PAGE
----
Sometimes I have a hard time seeing the reasons why women need a mate.
And though I may lean in the direction of feminism, I don’t proclaim to be a feminist revolutionary by far. I spend a lot of time questioning the purpose of things. Asking why more often than I should. Don’t get me wrong, it sounds feminist to say: “oh, a woman doesn’t need a man” but conversely: A man doesn’t really need a woman either.
I understand the biblical perspective. When you consider why God ordained marriage to include a husband and his wife it makes complete sense. I understand the importance of a God- ordained family structure; raising children in a two-parent (of opposite genders ) household. I believe the body was supposed to function as he designed it; apropos, beyond the life-giving familial aspect, I am not convinced that a relationship is essential. What if you never marry? What if there are no children to raise?
A relationship would be nice to have, but certainly not essential.
If I were to do a study, I’m sure it would be far easier for me to find single men of the Bible. Single men were talked about constantly, but what of single women? How did they fair? Single women of the bible stayed in their father’s homes; they remained unmarried virgins (Miriam) or were taken care of by their brothers (Tamar), and as they got older several followed and financed the 3-year ministry of Jesus. But what of the independent single women? Where are they Biblically? No, I don’t mean the popular widows like Anna and Naomi, but women who never married, those that spent their lives on their own (ie: Mary & Martha, Lydia too perhaps). How did singleness work for them?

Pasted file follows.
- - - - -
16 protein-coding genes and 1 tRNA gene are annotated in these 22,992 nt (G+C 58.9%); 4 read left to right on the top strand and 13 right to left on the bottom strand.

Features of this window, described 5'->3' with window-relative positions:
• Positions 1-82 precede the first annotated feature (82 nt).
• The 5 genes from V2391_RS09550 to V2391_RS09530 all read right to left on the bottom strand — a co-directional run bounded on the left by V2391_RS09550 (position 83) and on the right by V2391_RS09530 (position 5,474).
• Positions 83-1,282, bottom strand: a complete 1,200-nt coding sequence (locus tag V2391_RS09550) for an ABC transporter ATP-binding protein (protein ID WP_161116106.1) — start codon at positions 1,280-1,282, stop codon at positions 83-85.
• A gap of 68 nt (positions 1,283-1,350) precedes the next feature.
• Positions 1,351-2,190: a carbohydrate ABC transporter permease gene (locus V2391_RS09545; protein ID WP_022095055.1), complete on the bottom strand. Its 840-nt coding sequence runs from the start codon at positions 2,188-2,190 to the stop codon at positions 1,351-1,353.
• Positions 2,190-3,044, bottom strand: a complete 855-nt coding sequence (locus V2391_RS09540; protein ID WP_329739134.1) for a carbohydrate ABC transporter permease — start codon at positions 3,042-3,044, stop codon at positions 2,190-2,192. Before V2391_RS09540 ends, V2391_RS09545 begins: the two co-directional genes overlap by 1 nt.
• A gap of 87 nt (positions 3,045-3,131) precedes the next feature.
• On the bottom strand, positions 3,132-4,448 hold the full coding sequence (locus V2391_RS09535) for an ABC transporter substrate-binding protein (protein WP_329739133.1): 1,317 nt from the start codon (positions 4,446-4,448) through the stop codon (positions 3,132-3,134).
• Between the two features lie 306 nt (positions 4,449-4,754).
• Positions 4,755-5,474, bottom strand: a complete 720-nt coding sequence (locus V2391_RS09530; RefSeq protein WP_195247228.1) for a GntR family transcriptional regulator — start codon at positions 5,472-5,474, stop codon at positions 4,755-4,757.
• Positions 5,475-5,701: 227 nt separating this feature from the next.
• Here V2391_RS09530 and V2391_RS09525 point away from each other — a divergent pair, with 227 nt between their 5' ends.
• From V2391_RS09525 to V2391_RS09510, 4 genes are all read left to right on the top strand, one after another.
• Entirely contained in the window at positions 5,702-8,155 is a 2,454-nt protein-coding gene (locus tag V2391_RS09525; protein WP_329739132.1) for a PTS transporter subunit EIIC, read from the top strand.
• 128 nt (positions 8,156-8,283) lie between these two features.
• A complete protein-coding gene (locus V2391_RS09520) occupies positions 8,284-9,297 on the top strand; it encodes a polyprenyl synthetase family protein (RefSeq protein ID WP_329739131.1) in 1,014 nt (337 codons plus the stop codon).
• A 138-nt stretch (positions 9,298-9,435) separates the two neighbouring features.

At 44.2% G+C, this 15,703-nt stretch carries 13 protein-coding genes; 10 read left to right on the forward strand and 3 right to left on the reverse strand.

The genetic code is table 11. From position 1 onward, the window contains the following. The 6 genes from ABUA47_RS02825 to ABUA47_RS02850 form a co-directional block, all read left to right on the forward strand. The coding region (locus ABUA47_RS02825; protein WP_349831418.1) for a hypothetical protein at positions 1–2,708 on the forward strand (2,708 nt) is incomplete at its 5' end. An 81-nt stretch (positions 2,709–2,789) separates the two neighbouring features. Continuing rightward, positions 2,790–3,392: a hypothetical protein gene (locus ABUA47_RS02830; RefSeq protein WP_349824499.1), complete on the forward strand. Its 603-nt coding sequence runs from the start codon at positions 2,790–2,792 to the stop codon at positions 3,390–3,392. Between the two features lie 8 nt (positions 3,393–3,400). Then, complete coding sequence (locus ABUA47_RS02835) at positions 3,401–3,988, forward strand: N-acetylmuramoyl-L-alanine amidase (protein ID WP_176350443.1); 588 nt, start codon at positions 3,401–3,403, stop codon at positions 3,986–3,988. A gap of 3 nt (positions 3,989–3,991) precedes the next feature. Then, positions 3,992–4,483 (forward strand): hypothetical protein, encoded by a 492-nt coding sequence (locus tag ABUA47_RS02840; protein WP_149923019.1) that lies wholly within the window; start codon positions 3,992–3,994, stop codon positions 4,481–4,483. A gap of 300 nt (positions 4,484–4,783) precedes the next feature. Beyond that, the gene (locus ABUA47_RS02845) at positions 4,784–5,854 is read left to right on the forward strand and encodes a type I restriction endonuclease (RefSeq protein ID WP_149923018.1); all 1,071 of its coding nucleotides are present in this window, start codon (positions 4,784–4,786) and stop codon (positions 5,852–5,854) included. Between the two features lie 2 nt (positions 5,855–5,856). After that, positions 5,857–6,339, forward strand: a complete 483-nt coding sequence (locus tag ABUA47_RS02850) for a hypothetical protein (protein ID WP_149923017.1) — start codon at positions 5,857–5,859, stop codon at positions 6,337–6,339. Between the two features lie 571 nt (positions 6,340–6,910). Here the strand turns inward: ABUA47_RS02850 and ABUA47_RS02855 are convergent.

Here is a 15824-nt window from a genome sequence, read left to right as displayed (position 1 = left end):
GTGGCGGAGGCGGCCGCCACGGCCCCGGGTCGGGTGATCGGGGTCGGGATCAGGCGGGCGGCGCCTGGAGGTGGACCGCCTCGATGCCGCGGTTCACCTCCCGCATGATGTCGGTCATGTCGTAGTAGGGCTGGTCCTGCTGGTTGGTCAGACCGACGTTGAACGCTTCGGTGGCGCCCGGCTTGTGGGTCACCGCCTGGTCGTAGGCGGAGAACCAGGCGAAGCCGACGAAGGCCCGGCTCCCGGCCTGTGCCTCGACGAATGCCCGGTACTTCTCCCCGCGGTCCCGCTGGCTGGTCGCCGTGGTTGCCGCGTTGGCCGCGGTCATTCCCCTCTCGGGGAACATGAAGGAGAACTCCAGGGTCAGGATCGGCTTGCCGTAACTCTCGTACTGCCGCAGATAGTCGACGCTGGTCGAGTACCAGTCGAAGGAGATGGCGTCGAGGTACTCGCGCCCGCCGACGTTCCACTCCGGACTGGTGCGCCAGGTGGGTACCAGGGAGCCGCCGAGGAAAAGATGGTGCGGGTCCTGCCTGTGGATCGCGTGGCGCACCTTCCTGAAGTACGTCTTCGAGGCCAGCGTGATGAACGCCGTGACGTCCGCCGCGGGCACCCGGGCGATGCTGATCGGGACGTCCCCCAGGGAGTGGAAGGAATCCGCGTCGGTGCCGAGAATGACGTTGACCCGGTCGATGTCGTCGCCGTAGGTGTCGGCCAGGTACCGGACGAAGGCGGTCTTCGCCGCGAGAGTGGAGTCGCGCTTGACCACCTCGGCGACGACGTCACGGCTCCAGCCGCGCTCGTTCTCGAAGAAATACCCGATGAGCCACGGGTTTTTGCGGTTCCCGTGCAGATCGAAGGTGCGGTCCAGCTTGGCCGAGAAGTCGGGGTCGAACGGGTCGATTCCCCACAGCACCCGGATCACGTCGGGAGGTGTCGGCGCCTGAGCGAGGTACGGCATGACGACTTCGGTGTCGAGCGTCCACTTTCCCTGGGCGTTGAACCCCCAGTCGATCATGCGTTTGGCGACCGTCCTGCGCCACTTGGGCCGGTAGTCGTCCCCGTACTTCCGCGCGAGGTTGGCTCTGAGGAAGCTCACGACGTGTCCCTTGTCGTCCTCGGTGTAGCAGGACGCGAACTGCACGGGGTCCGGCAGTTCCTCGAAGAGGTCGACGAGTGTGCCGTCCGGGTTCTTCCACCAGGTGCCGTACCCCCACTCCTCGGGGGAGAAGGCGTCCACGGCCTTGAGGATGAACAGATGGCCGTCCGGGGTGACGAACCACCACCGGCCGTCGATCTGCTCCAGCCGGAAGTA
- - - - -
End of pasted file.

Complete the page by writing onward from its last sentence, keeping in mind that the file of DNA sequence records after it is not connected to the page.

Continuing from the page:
Did they ever feel like they needed a man?
I’m sitting here, more upset than I really should be because my dresser drawer has been broken for three weeks. And although I called my dad who provided a solve to the problem, circumstances have unfortunately limited the resolution of the issue. Each day I walk past the broken dresser. Frustration builds at the sight of it. Not only does it throw off the visual cohesiveness of the dresser, but it simply drives me crazy to see it every day! It should be fixed by now!
And little ‘ol me—Little ‘ol feminine me—am just too tired of messing with it. I want it fixed. I want it functioning. NOW!
At 3 am this morning, after having to walk around the dresser drawer that I’ve carelessly left on the floor, I heard myself implode (while looking disdainfully at the broken drawer):
“THIS is why I need a man!”